What is arson?

Arson is the destruction of property by fire. Arson has been replaced in the Crimes Act 1900 (NSW) with several separate offences relating to the destruction of property. The main offence, destroying or damaging property by fire, is criminalised under section 195(1)(b) of the Crimes Act.  This offence occurs when a person:

  • Intentionally or recklessly destroys or damages property belonging to another, and
  • The destruction or damage is caused by means of fire or explosives.

 

Causing a bushfire

A person can also face arson charges for starting a bushfire when they:

  • Intentionally cause a fire, and
  • Are reckless as to the spread of the fire to vegetation on any public land or on land belonging to another.

Causing a bushfire is a crime under section 203E of the Crimes Act.

 

Arson penalties in NSW

The maximum penalty for the destruction of property by fire is 10 years imprisonment, and the court will frequently impose a prison sentence for this crime. The maximum sentences for other arson offences are listed in the table below.

OffenceMaximum prison sentence
Destroying or damaging property by fire10 years
Destroying or damaging property by fire in company11 years
Destroying or damaging property by fire during public disorder12 years
Destroying or damaging property with intent to injure a person14 years
Dishonestly destroying or damaging property by fire14 years
Destroying or damaging property, with the intention to endanger the life of another25 years
Causing a bushfire21 years

 

Frequently Asked Questions

Where will the charges be heard?

Arson charges will ordinarily be dealt with in the Local Court. In rare circumstances, they may be heard in the District Court, but this would usually only occur if a defendant is also charged with further more serious offences that must be dealt with by the District Court.

Can arson be accidental?

Arson offences require that property be damaged intentionally or recklessly. If you tried to damage personal property, or you realised an action might cause damage to personal property and acted anyway, then you could be found guilty of an offence. A genuinely accidental fire cannot be prosecuted as arson.

Can I be charged with arson if I was only negligent?

Negligence is defined differently under the law than it is generally.  It is also a civil law concept and rarely used in criminal law. When used in criminal law, negligence refers to “such a high degree of disregard for the life and safety of others as to be regarded as a crime against the community generally, and as conduct deserving punishment”.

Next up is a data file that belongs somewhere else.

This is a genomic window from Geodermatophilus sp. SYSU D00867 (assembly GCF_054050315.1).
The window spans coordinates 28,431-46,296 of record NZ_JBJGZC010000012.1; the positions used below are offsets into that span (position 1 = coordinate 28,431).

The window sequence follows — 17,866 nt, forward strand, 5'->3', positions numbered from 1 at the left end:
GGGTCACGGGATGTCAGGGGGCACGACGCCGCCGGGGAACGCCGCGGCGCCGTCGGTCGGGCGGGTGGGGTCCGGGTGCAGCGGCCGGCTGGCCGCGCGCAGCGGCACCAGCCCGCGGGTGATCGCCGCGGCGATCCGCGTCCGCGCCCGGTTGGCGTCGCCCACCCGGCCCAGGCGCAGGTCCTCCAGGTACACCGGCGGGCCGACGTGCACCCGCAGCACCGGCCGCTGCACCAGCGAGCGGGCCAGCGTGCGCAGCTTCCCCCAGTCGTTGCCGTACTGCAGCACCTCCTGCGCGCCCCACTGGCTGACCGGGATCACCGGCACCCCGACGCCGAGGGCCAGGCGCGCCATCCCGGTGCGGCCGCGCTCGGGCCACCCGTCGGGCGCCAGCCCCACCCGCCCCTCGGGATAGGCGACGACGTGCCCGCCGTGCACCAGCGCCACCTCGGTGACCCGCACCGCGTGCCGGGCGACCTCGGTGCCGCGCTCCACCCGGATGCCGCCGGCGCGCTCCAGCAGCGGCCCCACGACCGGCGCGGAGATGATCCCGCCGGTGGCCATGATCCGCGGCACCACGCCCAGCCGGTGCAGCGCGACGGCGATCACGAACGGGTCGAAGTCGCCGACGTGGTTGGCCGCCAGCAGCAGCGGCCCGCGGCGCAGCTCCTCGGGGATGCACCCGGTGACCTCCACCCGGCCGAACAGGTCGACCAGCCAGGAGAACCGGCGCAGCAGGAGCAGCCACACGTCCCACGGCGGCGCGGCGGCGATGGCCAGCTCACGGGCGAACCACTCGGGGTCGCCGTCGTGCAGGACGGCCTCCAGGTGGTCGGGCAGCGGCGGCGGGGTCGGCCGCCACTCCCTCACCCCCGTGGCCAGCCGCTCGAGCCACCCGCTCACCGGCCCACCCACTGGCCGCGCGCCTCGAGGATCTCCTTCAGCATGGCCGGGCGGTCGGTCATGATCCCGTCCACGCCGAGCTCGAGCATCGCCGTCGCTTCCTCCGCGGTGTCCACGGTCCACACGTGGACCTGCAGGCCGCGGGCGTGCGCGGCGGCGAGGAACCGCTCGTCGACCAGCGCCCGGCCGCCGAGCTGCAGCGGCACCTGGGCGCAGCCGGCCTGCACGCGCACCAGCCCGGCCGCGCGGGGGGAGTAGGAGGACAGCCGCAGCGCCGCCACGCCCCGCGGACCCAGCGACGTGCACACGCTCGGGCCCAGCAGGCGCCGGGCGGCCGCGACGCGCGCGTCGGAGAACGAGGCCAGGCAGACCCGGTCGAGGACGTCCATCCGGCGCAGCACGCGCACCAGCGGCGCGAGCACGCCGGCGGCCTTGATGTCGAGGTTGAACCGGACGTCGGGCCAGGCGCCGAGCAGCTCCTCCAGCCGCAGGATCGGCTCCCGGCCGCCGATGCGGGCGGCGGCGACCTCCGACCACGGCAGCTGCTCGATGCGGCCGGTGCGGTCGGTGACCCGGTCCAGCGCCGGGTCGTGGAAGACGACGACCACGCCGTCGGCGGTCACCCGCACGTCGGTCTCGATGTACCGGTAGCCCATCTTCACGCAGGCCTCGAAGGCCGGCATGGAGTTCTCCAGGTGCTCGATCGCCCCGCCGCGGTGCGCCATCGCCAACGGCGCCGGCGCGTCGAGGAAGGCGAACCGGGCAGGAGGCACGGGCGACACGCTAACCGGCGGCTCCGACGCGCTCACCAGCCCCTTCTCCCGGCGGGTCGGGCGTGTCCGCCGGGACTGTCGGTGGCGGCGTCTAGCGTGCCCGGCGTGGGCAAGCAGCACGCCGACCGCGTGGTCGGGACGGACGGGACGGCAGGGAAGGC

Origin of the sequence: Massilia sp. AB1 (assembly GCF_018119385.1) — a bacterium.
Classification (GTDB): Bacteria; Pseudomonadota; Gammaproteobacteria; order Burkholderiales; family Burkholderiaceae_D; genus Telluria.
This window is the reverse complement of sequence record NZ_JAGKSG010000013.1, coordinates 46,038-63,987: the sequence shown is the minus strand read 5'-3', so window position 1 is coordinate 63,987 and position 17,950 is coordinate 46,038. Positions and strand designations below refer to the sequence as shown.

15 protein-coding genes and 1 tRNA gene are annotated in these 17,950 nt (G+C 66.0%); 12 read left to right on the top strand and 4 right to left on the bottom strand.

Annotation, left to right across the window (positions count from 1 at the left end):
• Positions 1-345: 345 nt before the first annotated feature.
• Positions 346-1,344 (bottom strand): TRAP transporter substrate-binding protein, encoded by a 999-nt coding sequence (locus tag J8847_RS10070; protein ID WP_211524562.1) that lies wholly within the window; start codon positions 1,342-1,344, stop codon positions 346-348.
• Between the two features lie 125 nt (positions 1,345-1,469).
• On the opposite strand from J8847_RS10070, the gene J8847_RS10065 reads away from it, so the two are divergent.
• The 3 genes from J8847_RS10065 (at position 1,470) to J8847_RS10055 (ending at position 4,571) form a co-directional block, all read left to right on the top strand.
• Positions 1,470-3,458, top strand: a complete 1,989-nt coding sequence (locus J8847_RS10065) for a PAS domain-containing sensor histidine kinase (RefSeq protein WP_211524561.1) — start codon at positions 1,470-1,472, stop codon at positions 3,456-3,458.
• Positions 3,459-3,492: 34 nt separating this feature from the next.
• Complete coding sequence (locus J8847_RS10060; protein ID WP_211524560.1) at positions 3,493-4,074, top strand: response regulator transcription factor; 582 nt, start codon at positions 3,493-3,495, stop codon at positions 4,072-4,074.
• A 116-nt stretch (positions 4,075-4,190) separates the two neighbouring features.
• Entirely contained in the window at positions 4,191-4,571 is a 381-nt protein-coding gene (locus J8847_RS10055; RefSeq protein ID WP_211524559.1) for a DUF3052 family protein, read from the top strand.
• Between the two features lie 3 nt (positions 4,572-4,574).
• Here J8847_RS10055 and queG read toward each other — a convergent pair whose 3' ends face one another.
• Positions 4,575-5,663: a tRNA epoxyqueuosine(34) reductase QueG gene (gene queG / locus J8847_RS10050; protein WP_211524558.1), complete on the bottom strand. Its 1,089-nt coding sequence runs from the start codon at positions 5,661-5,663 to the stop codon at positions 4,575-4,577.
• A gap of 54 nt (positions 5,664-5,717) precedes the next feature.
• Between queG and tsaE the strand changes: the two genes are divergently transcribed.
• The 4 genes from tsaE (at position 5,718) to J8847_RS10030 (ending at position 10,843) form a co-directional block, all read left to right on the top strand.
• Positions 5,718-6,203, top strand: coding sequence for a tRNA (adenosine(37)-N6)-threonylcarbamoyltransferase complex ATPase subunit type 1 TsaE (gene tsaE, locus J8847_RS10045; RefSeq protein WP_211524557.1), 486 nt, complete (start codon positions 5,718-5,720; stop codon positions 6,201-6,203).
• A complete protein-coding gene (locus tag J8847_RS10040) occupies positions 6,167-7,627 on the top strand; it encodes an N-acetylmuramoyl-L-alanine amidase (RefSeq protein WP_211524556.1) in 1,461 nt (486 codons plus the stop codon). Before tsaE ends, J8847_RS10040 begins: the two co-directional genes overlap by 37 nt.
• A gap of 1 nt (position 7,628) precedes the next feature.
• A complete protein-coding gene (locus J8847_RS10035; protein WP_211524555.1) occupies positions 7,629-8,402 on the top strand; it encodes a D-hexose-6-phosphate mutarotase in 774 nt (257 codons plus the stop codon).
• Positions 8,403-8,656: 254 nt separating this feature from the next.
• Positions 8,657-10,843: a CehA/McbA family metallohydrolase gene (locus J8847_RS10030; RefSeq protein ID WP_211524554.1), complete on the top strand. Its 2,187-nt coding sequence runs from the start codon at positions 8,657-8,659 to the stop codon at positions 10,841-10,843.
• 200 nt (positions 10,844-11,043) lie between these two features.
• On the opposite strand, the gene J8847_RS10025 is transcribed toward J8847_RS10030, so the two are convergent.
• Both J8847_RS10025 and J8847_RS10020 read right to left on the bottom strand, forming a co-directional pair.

You can’t negligently start a fire and be charged with arson.  Arson offences require that property be damaged intentionally or recklessly. If you tried to damage personal property, or you realised an action might cause damage to personal property and acted anyway, then you could be found guilty of an offence.

But if you negligently start a fire and that fire causes somebody grievous bodily harm, then you could be charged with causing grievous bodily harm by a negligent act.

Do penalties differ for a first offence of arson?

If this is your first arson offence, you are less likely to receive a prison sentence or intensive corrections order. However, a range of factors will be considered during sentencing such as the extent of the damage caused by the fire, and whether you have a criminal history. These may have more influence on your sentence.

What are the difficulties with arson evidence?

In arson proceedings, much of the necessary evidence such as accelerants, DNA and fingerprints have been destroyed by the heat or fire. Prosecutors often face challenges of relying heavily upon circumstantial evidence which includes telephone records, telephone intercept material and scientific evidence.

What are possible defences to a bushfire charge?

You are not responsible for starting a bushfire if:

  • You are a firefighter or following the directions of a firefighter, and
  • The fire was started for the purpose of bushfire fighting or hazard reduction operations.

However, you could still be guilty under section 100(1) of the Rural Fires Act 1997 for causing a fire without lawful authority.

Learn about other potential defences which might help you avoid a criminal conviction.

How can we help?

We have over 55 years of experience in successfully defending arson charges.

Book a free consultation or call us on 1300 668 484 for 24/7 legal advice.